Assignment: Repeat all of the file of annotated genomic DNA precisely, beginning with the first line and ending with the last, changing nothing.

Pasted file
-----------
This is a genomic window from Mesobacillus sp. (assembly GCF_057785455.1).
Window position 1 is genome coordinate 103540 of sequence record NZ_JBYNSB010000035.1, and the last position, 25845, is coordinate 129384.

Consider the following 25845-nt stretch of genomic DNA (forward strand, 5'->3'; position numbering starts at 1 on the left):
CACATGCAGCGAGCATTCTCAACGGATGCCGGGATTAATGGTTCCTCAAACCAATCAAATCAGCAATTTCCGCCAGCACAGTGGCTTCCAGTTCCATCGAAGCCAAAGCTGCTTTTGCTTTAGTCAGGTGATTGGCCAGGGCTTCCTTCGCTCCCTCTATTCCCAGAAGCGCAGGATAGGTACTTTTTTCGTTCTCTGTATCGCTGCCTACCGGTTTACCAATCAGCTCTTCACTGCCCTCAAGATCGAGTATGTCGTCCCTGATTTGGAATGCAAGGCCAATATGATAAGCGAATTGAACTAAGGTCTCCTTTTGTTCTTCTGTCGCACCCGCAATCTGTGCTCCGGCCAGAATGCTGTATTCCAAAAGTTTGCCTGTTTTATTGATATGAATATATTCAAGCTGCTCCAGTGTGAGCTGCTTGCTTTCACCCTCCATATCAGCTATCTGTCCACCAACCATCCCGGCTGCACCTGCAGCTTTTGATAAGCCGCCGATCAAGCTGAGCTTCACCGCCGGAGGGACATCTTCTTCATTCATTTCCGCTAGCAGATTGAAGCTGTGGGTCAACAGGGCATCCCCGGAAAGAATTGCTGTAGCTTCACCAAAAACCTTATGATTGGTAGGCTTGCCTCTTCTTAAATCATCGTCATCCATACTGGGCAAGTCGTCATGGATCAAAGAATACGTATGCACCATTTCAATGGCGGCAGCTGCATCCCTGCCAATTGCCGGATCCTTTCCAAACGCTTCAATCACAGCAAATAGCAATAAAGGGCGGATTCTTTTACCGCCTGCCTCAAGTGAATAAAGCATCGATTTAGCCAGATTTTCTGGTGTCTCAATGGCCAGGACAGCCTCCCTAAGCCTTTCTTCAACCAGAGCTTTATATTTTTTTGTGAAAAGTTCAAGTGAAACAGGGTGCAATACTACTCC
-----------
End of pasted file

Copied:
This is a genomic window from Mesobacillus sp. (assembly GCF_057785455.1).
Window position 1 is genome coordinate 103540 of sequence record NZ_JBYNSB010000035.1, and the last position, 25845, is coordinate 129384.

Consider the following 25845-nt stretch of genomic DNA (forward strand, 5'->3'; position numbering starts at 1 on the left):
CACATGCAGCGAGCATTCTCAACGGATGCCGGGATTAATGGTTCCTCAAACCAATCAAATCAGCAATTTCCGCCAGCACAGTGGCTTCCAGTTCCATCGAAGCCAAAGCTGCTTTTGCTTTAGTCAGGTGATTGGCCAGGGCTTCCTTCGCTCCCTCTATTCCCAGAAGCGCAGGATAGGTACTTTTTTCGTTCTCTGTATCGCTGCCTACCGGTTTACCAATCAGCTCTTCACTGCCCTCAAGATCGAGTATGTCGTCCCTGATTTGGAATGCAAGGCCAATATGATAAGCGAATTGAACTAAGGTCTCCTTTTGTTCTTCTGTCGCACCCGCAATCTGTGCTCCGGCCAGAATGCTGTATTCCAAAAGTTTGCCTGTTTTATTGATATGAATATATTCAAGCTGCTCCAGTGTGAGCTGCTTGCTTTCACCCTCCATATCAGCTATCTGTCCACCAACCATCCCGGCTGCACCTGCAGCTTTTGATAAGCCGCCGATCAAGCTGAGCTTCACCGCCGGAGGGACATCTTCTTCATTCATTTCCGCTAGCAGATTGAAGCTGTGGGTCAACAGGGCATCCCCGGAAAGAATTGCTGTAGCTTCACCAAAAACCTTATGATTGGTAGGCTTGCCTCTTCTTAAATCATCGTCATCCATACTGGGCAAGTCGTCATGGATCAAAGAATACGTATGCACCATTTCAATGGCGGCAGCTGCATCCCTGCCAATTGCCGGATCCTTTCCAAACGCTTCAATCACAGCAAATAGCAATAAAGGGCGGATTCTTTTACCGCCTGCCTCAAGTGAATAAAGCATCGATTTAGCCAGATTTTCTGGTGTCTCAATGGCCAGGACAGCCTCCCTAAGCCTTTCTTCAACCAGAGCTTTATATTTTTTTGTGAAAAGTTCAAGTGAAACAGGGTGCAATACTACTCC